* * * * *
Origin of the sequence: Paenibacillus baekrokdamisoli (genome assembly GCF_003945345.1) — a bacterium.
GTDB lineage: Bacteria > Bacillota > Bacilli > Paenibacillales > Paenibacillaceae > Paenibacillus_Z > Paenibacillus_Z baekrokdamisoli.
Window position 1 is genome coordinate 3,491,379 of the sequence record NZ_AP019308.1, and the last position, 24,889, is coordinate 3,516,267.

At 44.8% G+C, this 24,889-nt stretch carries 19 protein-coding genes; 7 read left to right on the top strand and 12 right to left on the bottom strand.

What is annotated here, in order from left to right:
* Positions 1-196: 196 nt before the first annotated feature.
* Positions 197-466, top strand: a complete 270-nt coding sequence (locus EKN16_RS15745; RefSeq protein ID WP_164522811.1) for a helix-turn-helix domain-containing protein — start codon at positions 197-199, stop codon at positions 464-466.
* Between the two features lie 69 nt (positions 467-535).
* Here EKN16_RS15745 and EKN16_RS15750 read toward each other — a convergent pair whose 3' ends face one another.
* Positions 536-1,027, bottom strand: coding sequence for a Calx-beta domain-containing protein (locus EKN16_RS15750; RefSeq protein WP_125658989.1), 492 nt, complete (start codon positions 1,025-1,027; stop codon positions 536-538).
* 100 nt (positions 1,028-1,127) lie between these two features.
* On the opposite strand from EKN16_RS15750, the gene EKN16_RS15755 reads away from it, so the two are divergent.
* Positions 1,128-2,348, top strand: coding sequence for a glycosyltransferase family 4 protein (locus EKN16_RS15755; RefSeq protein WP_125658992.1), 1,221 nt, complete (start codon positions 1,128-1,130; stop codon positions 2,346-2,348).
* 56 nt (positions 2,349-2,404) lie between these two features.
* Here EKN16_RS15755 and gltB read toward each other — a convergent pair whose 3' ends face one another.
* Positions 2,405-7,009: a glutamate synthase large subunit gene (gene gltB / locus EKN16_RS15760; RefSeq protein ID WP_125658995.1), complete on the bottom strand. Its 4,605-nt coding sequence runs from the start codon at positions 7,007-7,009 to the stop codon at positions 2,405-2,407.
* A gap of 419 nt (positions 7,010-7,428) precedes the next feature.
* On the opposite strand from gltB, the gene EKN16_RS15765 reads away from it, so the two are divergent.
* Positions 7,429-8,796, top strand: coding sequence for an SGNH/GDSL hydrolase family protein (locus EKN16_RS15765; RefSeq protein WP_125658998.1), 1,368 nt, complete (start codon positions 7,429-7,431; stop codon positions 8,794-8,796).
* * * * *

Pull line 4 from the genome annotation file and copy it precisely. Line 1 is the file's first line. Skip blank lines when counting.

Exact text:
At 44.8% G+C, this 24,889-nt stretch carries 19 protein-coding genes; 7 read left to right on the top strand and 12 right to left on the bottom strand.